104. 106. Promotion <ul><li>Above the line: </li></ul><ul><li>use of TV/Newspapers – large audience, some of the promotion is ‘wasted’ </li></ul><ul><li>Below the line: </li></ul><ul><li>sales promotions/direct mail/personal selling – targeted audience </li></ul>
    105. 107. Advertising <ul><li>Informative </li></ul><ul><ul><li>New or improved products / Government </li></ul></ul><ul><li>Persuasive </li></ul><ul><ul><li>Powerful images and language </li></ul></ul><ul><li>Corporate Advertising </li></ul><ul><ul><li>Whole company adverts </li></ul></ul><ul><li>Generic Advertising </li></ul><ul><ul><li>Whole industry advertising </li></ul></ul>also to remind consumers!
    106. 108. Advertising <ul><li>Product Endorsement </li></ul><ul><ul><li>Famous sports-person or celebrity is paid to wear a particular product </li></ul></ul><ul><li>Product Placement </li></ul><ul><ul><li>A firm pays for its products to be used in films or television </li></ul></ul>
    107. 109. Advertising Media <ul><li>Products aimed at the whole market are usually advertised during very popular TV programmes eg Coronation Street </li></ul><ul><li>3 main types of advertising media: </li></ul><ul><ul><li>Print </li></ul></ul><ul><ul><li>Broadcast </li></ul></ul><ul><ul><li>Outdoor </li></ul></ul>
    108. 110. Advertising Media <ul><li>See notes pages 36/37 </li></ul>
    109. 111. Advertising Decisions <ul><li>Effect of advertising on sales? </li></ul><ul><li>Who, What, Where, Why, When? </li></ul><ul><li>Why do consumers NOT buy? </li></ul><ul><li>Which combination of media? </li></ul>
    110. 112. Choice of Advertising <ul><li>The product to be advertised </li></ul><ul><li>The market segment to be targeted </li></ul><ul><li>The type of coverage required </li></ul><ul><li>The budget ! </li></ul><ul><li>Competitors’ actions </li></ul><ul><li>Technical nature of the product </li></ul><ul><li>Size of organisation </li></ul><ul><li>Legal restrictions </li></ul>
    111. 113. Controls on Advertising <ul><li>Advertising Standard Authority </li></ul><ul><ul><li>Legal, honest, truthful and not cause offence </li></ul></ul><ul><li>OfCom (replaced powers of ITC) </li></ul><ul><ul><li>Newsreaders </li></ul></ul><ul><ul><li>Actors – commercial breaks </li></ul></ul><ul><li>Pressure Groups </li></ul><ul><li>Trade Descriptions Act 1968 </li></ul><ul><ul><li>Products must match the claims made by them </li></ul></ul>
    112. 114. Sales Promotions <ul><li>short-term inducement to encourage customers to react quickly </li></ul><ul><li>vs </li></ul><ul><li>Advertising – a long-term </li></ul><ul><li>process to build brand </li></ul><ul><li>image and loyalty </li></ul>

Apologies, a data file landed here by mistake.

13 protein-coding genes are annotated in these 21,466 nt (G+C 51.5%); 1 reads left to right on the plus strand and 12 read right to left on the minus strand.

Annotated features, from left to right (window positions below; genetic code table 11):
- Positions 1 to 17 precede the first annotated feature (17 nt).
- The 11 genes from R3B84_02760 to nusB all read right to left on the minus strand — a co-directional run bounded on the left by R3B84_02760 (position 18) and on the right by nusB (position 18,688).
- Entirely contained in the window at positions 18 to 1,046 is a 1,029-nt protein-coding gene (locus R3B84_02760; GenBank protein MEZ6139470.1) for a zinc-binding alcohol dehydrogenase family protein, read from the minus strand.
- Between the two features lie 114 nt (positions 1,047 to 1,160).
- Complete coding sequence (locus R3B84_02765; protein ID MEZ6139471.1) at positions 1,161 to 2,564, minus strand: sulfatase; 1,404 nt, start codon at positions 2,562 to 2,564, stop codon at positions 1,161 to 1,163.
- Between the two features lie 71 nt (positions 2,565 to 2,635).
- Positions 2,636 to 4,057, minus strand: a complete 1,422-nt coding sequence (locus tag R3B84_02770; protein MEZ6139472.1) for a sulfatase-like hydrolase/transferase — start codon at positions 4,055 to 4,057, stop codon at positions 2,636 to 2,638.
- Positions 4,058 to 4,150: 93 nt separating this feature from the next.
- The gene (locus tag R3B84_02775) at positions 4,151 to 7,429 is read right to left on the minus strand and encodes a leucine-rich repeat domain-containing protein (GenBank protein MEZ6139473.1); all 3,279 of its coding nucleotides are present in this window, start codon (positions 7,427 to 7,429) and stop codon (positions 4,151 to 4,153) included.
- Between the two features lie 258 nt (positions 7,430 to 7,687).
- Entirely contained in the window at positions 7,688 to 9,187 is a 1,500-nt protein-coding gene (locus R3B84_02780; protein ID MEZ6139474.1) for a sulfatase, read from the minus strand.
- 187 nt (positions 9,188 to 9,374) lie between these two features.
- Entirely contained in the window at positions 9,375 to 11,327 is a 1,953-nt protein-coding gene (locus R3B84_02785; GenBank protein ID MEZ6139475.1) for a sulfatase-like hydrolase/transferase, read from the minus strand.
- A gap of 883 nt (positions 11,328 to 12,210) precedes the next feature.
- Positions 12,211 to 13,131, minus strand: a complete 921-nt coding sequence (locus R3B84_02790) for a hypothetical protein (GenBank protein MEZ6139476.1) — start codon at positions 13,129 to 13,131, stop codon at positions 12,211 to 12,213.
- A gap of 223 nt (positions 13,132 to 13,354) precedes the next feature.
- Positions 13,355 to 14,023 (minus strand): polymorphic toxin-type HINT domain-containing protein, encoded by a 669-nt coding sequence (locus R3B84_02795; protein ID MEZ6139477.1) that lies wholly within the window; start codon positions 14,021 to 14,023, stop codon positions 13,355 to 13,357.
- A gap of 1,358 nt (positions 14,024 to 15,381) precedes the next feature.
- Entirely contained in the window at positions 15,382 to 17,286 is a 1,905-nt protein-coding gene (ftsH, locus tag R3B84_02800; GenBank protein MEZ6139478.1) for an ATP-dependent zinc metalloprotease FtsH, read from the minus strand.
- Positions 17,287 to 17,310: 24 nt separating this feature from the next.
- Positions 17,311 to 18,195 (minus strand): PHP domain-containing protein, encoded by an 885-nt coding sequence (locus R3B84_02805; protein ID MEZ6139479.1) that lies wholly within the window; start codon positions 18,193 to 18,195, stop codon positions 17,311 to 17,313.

113. 115. Promotions into-the-pipeline <ul><li>Dealer Loaders (6 cases for 5) </li></ul><ul><li>Point-of-Sale Displays (Real Deals/JML) </li></ul><ul><li>Dealer Competitions </li></ul><ul><li>Staff Training (deal more effectively with customers) </li></ul><ul><li>Sale or Return (newspapers/sandwiches) </li></ul><ul><li>Extended Credit (possibly several months) </li></ul>
    114. 116. Promotions out-of-the-pipeline <ul><li>Free Samples/Trial Packs (often on magazines) </li></ul><ul><li>Bonus Packs (eg 50% free) </li></ul><ul><li>Free Offers (50p off) </li></ul><ul><li>Buy one get another product free </li></ul><ul><li>Coupons/Vouchers (possibly for next purchase) </li></ul><ul><li>Credit Facilities (possibly 0% for 6 months) </li></ul><ul><li>Tastings/Demonstrations (test drives) </li></ul><ul><li>Competitions (scratch cards especially in newspapers) </li></ul><ul><li>BOGOF! </li></ul><ul><li>Merchandising </li></ul>
    115. 117. Public Relations <ul><li>Communication with: </li></ul><ul><ul><li>Public </li></ul></ul><ul><ul><li>Press </li></ul></ul><ul><ul><li>Government </li></ul></ul><ul><ul><li>Shareholders </li></ul></ul><ul><li>Planned to enhance the organisation's image </li></ul><ul><li>Role includes: </li></ul><ul><ul><li>Press statements </li></ul></ul><ul><ul><li>Charitable donations </li></ul></ul><ul><ul><li>Sponsorship </li></ul></ul><ul><ul><li>Product endorsement </li></ul></ul><ul><ul><li>Customer care </li></ul></ul>
    116. 118. Publicity <ul><li>Public Relations = time and money </li></ul><ul><li>Publicity can be free eg news broadcasts/magazine articles </li></ul><ul><li>Danger of bad publicity: </li></ul><ul><ul><li>Fires </li></ul></ul><ul><ul><li>Scandals </li></ul></ul><ul><ul><li>Product side-effects </li></ul></ul>
    117. 119. Public Relations & Publicity <ul><li>Provide information </li></ul><ul><li>Build confidence/awareness </li></ul><ul><li>Develop goodwill </li></ul><ul><li>Support other areas of the Promotional Mix eg advertising </li></ul>i a g s
    118. 120. Congratulations <ul><li>You have completed </li></ul><ul><li>Marketing </li></ul><ul><li>in </li></ul><ul><li>Higher/Int 2 </li></ul><ul><li>Business Management </li></ul>